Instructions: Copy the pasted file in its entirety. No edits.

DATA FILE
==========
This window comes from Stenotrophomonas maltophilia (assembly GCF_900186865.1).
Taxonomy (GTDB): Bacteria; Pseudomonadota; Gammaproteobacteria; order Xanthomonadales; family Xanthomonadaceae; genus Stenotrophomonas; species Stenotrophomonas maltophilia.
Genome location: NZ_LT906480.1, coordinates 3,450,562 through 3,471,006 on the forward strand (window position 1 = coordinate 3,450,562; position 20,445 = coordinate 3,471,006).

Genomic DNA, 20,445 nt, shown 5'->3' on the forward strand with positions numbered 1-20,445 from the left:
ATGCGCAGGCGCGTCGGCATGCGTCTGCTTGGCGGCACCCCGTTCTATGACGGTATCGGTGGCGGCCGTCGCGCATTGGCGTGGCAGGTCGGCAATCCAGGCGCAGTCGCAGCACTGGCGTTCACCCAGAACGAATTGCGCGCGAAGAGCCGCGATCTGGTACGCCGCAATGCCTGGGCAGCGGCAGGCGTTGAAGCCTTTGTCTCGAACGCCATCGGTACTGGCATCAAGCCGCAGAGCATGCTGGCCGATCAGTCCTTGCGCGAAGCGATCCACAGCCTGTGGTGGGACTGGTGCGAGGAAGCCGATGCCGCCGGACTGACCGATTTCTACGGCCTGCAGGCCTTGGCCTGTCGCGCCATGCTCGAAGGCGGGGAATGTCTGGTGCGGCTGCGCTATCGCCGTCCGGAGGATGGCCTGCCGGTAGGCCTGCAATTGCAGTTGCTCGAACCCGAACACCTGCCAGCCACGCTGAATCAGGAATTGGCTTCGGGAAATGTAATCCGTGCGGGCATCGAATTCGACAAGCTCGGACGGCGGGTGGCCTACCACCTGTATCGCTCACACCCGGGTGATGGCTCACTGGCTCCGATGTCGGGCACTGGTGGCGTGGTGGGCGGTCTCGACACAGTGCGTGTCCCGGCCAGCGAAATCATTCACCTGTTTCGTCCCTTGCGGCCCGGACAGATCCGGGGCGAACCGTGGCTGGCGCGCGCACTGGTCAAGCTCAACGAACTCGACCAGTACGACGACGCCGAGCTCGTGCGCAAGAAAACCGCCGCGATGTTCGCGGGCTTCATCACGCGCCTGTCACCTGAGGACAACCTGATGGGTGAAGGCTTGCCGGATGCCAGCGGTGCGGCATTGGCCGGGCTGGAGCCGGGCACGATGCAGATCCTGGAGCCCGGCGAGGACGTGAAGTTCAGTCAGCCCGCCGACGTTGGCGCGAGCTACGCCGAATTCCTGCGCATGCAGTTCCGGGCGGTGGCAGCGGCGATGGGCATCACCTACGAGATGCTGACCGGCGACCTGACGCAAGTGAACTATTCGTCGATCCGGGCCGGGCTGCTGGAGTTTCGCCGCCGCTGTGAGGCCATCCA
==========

This window comes from Stenotrophomonas maltophilia (assembly GCF_900186865.1).
Taxonomy (GTDB): Bacteria; Pseudomonadota; Gammaproteobacteria; order Xanthomonadales; family Xanthomonadaceae; genus Stenotrophomonas; species Stenotrophomonas maltophilia.
Genome location: NZ_LT906480.1, coordinates 3,450,562 through 3,471,006 on the forward strand (window position 1 = coordinate 3,450,562; position 20,445 = coordinate 3,471,006).

Genomic DNA, 20,445 nt, shown 5'->3' on the forward strand with positions numbered 1-20,445 from the left:
ATGCGCAGGCGCGTCGGCATGCGTCTGCTTGGCGGCACCCCGTTCTATGACGGTATCGGTGGCGGCCGTCGCGCATTGGCGTGGCAGGTCGGCAATCCAGGCGCAGTCGCAGCACTGGCGTTCACCCAGAACGAATTGCGCGCGAAGAGCCGCGATCTGGTACGCCGCAATGCCTGGGCAGCGGCAGGCGTTGAAGCCTTTGTCTCGAACGCCATCGGTACTGGCATCAAGCCGCAGAGCATGCTGGCCGATCAGTCCTTGCGCGAAGCGATCCACAGCCTGTGGTGGGACTGGTGCGAGGAAGCCGATGCCGCCGGACTGACCGATTTCTACGGCCTGCAGGCCTTGGCCTGTCGCGCCATGCTCGAAGGCGGGGAATGTCTGGTGCGGCTGCGCTATCGCCGTCCGGAGGATGGCCTGCCGGTAGGCCTGCAATTGCAGTTGCTCGAACCCGAACACCTGCCAGCCACGCTGAATCAGGAATTGGCTTCGGGAAATGTAATCCGTGCGGGCATCGAATTCGACAAGCTCGGACGGCGGGTGGCCTACCACCTGTATCGCTCACACCCGGGTGATGGCTCACTGGCTCCGATGTCGGGCACTGGTGGCGTGGTGGGCGGTCTCGACACAGTGCGTGTCCCGGCCAGCGAAATCATTCACCTGTTTCGTCCCTTGCGGCCCGGACAGATCCGGGGCGAACCGTGGCTGGCGCGCGCACTGGTCAAGCTCAACGAACTCGACCAGTACGACGACGCCGAGCTCGTGCGCAAGAAAACCGCCGCGATGTTCGCGGGCTTCATCACGCGCCTGTCACCTGAGGACAACCTGATGGGTGAAGGCTTGCCGGATGCCAGCGGTGCGGCATTGGCCGGGCTGGAGCCGGGCACGATGCAGATCCTGGAGCCCGGCGAGGACGTGAAGTTCAGTCAGCCCGCCGACGTTGGCGCGAGCTACGCCGAATTCCTGCGCATGCAGTTCCGGGCGGTGGCAGCGGCGATGGGCATCACCTACGAGATGCTGACCGGCGACCTGACGCAAGTGAACTATTCGTCGATCCGGGCCGGGCTGCTGGAGTTTCGCCGCCGCTGTGAGGCCATCCA